And as the discussion veered towards spirituality and religion, which is par for the course considering the title of the class, Christian rapper Tre9 spoke on how the perceived strange bedfellows are actually more of an integrated phenomenon than most fans realize.
“There are people out there that want to be encouraged through hip-hop,” Tre9 said. “There are people that want to have their faith strengthened in hip-hop; to have positivity in hip-hop and buy and consume the music.”
It was Malice, known for rhyming about coke as one half of The Clipse and newly published author of the spiritual awakening book Wretched, Pitiful, Poor, Blind, and Naked, that hammered home the most profound testimony of religion and hip-hop.
“I had a life changing experience and Jesus Christ definitely saved my life, so when that happened, I couldn’t deny it,” Malice said. “In the industry and this music game, if you don’t have the discipline—and I thought I had a lot of discipline—you can get caught up. I can honestly say that this world definitely tried to kill me and take me out of here. Definitely. And Jesus definitely saved my life, so I have to give him all the glory. It doesn’t matter to me what anybody thinks. Fortunately, my brother [Pusha T] loves everything that I’m doing. He tells me that he appreciates what I’m doing, he definitely has my back, and I have his back as well. I definitely have a lot of support.”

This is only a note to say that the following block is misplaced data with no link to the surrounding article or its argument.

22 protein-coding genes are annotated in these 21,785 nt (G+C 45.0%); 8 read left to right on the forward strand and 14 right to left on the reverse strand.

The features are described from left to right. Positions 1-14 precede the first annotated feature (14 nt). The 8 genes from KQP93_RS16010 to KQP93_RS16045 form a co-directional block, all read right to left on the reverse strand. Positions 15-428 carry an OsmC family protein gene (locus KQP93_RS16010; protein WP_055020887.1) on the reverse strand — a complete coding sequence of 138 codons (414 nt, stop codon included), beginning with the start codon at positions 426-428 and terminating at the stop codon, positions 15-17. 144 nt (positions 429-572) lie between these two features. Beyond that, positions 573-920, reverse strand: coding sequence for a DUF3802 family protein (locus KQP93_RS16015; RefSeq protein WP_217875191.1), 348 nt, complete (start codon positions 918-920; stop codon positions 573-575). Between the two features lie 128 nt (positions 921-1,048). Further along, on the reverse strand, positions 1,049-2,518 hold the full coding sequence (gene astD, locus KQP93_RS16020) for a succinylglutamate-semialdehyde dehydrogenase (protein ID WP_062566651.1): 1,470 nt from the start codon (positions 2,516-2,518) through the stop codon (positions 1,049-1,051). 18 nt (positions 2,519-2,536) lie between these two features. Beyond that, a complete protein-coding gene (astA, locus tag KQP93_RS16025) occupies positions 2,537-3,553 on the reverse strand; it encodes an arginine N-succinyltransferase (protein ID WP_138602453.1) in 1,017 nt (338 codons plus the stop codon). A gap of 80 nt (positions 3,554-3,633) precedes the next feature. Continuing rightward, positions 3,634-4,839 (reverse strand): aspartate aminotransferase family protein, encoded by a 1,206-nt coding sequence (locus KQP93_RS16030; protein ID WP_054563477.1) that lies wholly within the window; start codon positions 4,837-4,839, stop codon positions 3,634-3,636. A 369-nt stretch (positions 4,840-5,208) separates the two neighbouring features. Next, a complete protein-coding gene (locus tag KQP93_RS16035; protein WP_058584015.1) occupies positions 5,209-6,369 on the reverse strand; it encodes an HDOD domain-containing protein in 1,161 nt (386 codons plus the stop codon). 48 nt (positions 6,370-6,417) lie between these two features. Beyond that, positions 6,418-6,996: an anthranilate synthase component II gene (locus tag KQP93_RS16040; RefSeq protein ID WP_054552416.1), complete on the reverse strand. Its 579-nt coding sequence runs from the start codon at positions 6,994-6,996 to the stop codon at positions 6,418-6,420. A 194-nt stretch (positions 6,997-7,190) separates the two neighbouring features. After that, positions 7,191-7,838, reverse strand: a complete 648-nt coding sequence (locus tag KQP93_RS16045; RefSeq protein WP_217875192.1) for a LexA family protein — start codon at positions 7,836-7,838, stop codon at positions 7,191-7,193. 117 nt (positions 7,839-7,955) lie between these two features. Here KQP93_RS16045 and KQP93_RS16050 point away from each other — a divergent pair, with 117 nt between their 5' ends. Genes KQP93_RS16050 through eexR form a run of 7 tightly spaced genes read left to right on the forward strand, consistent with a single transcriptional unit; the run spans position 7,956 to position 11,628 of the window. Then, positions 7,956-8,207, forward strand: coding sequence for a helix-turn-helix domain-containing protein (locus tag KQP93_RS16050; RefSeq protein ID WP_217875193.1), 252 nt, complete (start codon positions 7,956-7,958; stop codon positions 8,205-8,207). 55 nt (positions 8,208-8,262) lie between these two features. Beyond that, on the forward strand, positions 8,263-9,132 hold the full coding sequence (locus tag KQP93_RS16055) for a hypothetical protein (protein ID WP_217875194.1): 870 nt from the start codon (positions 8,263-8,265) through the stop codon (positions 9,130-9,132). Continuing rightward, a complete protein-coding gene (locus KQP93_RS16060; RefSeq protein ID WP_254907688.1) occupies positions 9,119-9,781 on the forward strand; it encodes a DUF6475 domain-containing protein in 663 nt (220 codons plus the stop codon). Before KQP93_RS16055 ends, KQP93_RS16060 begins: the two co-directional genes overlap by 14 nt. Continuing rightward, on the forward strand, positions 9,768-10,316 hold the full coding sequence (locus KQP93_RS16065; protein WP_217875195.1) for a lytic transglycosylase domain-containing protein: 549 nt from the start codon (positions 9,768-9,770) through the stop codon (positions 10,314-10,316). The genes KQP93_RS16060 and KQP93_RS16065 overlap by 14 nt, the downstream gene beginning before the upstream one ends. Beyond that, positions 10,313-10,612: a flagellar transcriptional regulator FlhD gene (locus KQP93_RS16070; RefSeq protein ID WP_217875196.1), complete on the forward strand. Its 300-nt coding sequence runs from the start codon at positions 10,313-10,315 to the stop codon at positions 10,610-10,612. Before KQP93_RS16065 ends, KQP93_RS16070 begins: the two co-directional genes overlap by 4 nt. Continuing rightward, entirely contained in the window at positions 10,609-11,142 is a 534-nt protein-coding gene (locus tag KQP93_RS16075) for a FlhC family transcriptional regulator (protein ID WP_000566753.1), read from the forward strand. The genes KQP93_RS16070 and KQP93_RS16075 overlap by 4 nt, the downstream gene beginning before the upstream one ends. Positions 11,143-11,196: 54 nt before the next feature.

The discussion reverted to the secular rap realm when Bun asked Lupe about the challenges he faced releasing his latest LP, Lasers, which debuted at No. 1 on the Billboard Top 200 in March with over 204,000 copies sold.
“I hate injustice and I hate dishonesty,” Lupe said. “I demand honesty. Just keep it honest with me. If you want me to be a commercial artist, then just tell me that and we can do that and I’ll do it in my own way. This is music; we can do whatever we want. If I’m trying to make you dance, then we just gon’ dance, but if I’m trying to tell you the truth I’m gonna keep it raw and educated and intellectual because I know that the world understands that from the little kid all the way up. And they’re gonna react to it and feel a certain way about it and have their critiques and comments. So with my label situation, you have people that when they see injustice, they act upon it. Injustice is just something that I always stood up against. Even my own injustice.”